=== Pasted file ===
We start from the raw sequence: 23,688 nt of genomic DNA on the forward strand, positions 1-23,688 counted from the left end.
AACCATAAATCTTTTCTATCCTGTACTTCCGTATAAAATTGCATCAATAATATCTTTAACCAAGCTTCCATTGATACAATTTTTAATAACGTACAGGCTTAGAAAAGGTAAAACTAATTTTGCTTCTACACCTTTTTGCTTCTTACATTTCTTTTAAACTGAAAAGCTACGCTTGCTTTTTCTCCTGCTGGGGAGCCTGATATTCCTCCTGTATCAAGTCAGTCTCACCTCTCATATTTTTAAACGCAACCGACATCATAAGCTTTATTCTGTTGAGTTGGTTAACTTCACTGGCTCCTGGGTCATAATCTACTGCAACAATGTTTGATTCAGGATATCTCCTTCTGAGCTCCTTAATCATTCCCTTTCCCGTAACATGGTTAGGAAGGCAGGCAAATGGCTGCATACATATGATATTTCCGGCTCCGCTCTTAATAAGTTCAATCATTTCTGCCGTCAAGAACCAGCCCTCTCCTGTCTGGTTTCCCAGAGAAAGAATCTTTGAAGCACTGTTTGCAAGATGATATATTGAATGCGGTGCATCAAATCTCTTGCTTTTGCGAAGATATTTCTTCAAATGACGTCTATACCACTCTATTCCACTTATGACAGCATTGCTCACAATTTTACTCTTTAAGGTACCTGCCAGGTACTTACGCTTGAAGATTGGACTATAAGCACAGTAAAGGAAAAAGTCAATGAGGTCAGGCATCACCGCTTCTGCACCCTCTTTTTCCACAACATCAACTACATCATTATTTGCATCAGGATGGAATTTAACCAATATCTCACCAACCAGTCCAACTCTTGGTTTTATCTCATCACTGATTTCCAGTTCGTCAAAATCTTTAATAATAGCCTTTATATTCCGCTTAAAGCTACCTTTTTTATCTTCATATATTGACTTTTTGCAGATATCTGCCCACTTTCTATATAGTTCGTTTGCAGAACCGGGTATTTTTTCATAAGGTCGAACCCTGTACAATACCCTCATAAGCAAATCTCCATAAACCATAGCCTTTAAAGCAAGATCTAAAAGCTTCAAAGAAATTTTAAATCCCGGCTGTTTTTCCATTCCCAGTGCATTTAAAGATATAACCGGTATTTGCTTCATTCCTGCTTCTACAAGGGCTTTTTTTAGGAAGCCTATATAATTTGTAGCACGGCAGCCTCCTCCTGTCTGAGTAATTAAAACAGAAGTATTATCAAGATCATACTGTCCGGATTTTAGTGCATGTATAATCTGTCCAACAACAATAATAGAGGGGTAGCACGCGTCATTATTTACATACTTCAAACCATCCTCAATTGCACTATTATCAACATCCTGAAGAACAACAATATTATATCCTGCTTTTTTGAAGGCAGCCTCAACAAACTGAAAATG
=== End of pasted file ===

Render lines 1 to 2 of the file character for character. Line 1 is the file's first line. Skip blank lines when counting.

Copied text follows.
We start from the raw sequence: 23,688 nt of genomic DNA on the forward strand, positions 1-23,688 counted from the left end.
AACCATAAATCTTTTCTATCCTGTACTTCCGTATAAAATTGCATCAATAATATCTTTAACCAAGCTTCCATTGATACAATTTTTAATAACGTACAGGCTTAGAAAAGGTAAAACTAATTTTGCTTCTACACCTTTTTGCTTCTTACATTTCTTTTAAACTGAAAAGCTACGCTTGCTTTTTCTCCTGCTGGGGAGCCTGATATTCCTCCTGTATCAAGTCAGTCTCACCTCTCATATTTTTAAACGCAACCGACATCATAAGCTTTATTCTGTTGAGTTGGTTAACTTCACTGGCTCCTGGGTCATAATCTACTGCAACAATGTTTGATTCAGGATATCTCCTTCTGAGCTCCTTAATCATTCCCTTTCCCGTAACATGGTTAGGAAGGCAGGCAAATGGCTGCATACATATGATATTTCCGGCTCCGCTCTTAATAAGTTCAATCATTTCTGCCGTCAAGAACCAGCCCTCTCCTGTCTGGTTTCCCAGAGAAAGAATCTTTGAAGCACTGTTTGCAAGATGATATATTGAATGCGGTGCATCAAATCTCTTGCTTTTGCGAAGATATTTCTTCAAATGACGTCTATACCACTCTATTCCACTTATGACAGCATTGCTCACAATTTTACTCTTTAAGGTACCTGCCAGGTACTTACGCTTGAAGATTGGACTATAAGCACAGTAAAGGAAAAAGTCAATGAGGTCAGGCATCACCGCTTCTGCACCCTCTTTTTCCACAACATCAACTACATCATTATTTGCATCAGGATGGAATTTAACCAATATCTCACCAACCAGTCCAACTCTTGGTTTTATCTCATCACTGATTTCCAGTTCGTCAAAATCTTTAATAATAGCCTTTATATTCCGCTTAAAGCTACCTTTTTTATCTTCATATATTGACTTTTTGCAGATATCTGCCCACTTTCTATATAGTTCGTTTGCAGAACCGGGTATTTTTTCATAAGGTCGAACCCTGTACAATACCCTCATAAGCAAATCTCCATAAACCATAGCCTTTAAAGCAAGATCTAAAAGCTTCAAAGAAATTTTAAATCCCGGCTGTTTTTCCATTCCCAGTGCATTTAAAGATATAACCGGTATTTGCTTCATTCCTGCTTCTACAAGGGCTTTTTTTAGGAAGCCTATATAATTTGTAGCACGGCAGCCTCCTCCTGTCTGAGTAATTAAAACAGAAGTATTATCAAGATCATACTGTCCGGATTTTAGTGCATGTATAATCTGTCCAACAACAATAATAGAGGGGTAGCACGCGTCATTATTTACATACTTCAAACCATCCTCAATTGCACTATTATCAACATCCTGAAGAACAACAATATTATATCCTGCTTTTTTGAAGGCAGCCTCAACAAACTGAAAATG